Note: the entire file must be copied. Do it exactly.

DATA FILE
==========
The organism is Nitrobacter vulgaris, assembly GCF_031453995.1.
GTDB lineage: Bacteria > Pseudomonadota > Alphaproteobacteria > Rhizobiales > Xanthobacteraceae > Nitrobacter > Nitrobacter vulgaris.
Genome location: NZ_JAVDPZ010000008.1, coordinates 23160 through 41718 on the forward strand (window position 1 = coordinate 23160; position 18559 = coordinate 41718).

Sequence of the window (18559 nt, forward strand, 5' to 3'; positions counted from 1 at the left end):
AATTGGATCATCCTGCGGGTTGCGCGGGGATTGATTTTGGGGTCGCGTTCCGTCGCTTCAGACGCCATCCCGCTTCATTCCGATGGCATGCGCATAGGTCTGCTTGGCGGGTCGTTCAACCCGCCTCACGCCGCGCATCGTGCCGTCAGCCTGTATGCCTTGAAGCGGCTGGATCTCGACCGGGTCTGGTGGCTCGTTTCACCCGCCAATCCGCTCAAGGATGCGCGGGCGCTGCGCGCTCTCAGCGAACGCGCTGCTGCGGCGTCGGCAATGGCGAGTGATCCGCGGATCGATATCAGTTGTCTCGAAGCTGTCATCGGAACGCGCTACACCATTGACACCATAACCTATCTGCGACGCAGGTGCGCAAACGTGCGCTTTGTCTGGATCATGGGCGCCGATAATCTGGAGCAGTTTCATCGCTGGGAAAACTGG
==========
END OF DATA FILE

The organism is Nitrobacter vulgaris, assembly GCF_031453995.1.
GTDB lineage: Bacteria > Pseudomonadota > Alphaproteobacteria > Rhizobiales > Xanthobacteraceae > Nitrobacter > Nitrobacter vulgaris.
Genome location: NZ_JAVDPZ010000008.1, coordinates 23160 through 41718 on the forward strand (window position 1 = coordinate 23160; position 18559 = coordinate 41718).

Sequence of the window (18559 nt, forward strand, 5' to 3'; positions counted from 1 at the left end):
AATTGGATCATCCTGCGGGTTGCGCGGGGATTGATTTTGGGGTCGCGTTCCGTCGCTTCAGACGCCATCCCGCTTCATTCCGATGGCATGCGCATAGGTCTGCTTGGCGGGTCGTTCAACCCGCCTCACGCCGCGCATCGTGCCGTCAGCCTGTATGCCTTGAAGCGGCTGGATCTCGACCGGGTCTGGTGGCTCGTTTCACCCGCCAATCCGCTCAAGGATGCGCGGGCGCTGCGCGCTCTCAGCGAACGCGCTGCTGCGGCGTCGGCAATGGCGAGTGATCCGCGGATCGATATCAGTTGTCTCGAAGCTGTCATCGGAACGCGCTACACCATTGACACCATAACCTATCTGCGACGCAGGTGCGCAAACGTGCGCTTTGTCTGGATCATGGGCGCCGATAATCTGGAGCAGTTTCATCGCTGGGAAAACTGG